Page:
He is the all-English hero who robbed the rich to give to the poor.
However, an American author has upset fans of the legendary outlaw by claiming he was actually Welsh.
Stephen Lawhead has based his new novel, Hood, on historical evidence of Robin's weapon - the long bow. He re-names Robin Bran ap Brychan and claims the hero's first stomping ground was the Welsh Marches, not Nottingham's Sherwood Forest.
Next week children at two Welsh schools will quiz Mr Lawhead about his legend-busting theory. He explains: "A US publisher sent me a wooden coffin containing a hand-crafted reproduction 10th-century longbow with three arrows - that's when I decided to write the book."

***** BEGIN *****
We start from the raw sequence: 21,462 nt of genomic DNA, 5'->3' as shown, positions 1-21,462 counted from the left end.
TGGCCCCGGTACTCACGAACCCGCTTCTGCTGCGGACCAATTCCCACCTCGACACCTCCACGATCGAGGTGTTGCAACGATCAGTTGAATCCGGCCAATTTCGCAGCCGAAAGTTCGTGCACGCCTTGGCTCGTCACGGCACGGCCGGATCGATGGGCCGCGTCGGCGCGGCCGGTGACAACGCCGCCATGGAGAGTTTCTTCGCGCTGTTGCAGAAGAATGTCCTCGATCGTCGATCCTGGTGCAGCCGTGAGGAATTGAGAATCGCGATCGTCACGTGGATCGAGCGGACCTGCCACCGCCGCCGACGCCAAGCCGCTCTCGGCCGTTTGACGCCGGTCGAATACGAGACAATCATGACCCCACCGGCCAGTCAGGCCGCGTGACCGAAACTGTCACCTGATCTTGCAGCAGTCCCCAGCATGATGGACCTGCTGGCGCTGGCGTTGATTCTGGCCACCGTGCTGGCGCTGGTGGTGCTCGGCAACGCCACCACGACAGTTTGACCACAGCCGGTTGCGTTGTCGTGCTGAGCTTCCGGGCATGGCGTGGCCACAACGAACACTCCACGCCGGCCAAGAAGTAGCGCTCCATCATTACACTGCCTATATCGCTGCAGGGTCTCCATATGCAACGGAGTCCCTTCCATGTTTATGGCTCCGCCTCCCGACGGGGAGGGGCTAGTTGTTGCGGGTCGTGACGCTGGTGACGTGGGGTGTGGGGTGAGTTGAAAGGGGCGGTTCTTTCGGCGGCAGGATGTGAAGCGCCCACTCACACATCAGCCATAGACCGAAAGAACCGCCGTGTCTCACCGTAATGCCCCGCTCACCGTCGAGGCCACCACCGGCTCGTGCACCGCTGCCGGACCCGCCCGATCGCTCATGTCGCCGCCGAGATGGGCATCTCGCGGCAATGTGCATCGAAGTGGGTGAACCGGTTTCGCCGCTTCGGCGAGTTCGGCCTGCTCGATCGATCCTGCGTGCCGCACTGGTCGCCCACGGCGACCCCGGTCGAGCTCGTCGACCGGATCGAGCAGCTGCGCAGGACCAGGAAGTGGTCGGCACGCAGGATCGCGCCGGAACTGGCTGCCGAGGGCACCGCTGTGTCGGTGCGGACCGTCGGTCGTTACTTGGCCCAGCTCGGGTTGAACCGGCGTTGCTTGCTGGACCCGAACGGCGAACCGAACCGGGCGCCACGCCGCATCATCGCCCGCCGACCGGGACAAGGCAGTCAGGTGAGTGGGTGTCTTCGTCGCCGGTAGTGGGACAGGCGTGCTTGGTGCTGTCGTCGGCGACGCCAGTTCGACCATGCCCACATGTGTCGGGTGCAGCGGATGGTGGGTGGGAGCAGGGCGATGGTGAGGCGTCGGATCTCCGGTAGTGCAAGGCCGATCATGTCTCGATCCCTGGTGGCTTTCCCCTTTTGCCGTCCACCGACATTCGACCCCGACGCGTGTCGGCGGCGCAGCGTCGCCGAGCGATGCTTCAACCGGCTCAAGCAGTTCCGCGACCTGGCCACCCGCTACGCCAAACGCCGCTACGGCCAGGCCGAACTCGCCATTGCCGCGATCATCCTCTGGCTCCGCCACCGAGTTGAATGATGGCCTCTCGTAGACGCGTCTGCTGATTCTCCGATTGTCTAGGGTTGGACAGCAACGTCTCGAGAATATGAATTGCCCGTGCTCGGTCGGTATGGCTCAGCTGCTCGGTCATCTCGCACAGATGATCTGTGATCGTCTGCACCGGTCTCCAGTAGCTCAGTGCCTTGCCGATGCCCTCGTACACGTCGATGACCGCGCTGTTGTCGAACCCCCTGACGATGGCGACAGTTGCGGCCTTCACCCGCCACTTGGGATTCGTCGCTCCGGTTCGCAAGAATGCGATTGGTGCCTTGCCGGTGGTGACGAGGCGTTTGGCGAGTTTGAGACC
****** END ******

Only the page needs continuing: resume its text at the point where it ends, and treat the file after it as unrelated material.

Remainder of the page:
The longbow is key to his theory that RobinBran originated in Wales where the lethal weapon was invented.
His theory has already won over Emrys Wynne, head of Welsh at Llangollen's Ysgol Dinas Bran, where Mr Lawhead will talk to two groups: first language Welsh and first language English children. "It's a very exciting notion to discover Robin was Welsh," Mr Wynne said.
At Lewis School Pengam, at Gilfach near Bargoed, assistant head Andrew Jones said: "It's an entertaining idea, but it's a bit of a Kumars thing - where everyone is Indian when they obviously aren't."
A spokesperson for the worldwide Robin Hood society, poured scorn on his theory. "This is like saying Owain Glyndwr is not Welsh - it's quite insulting."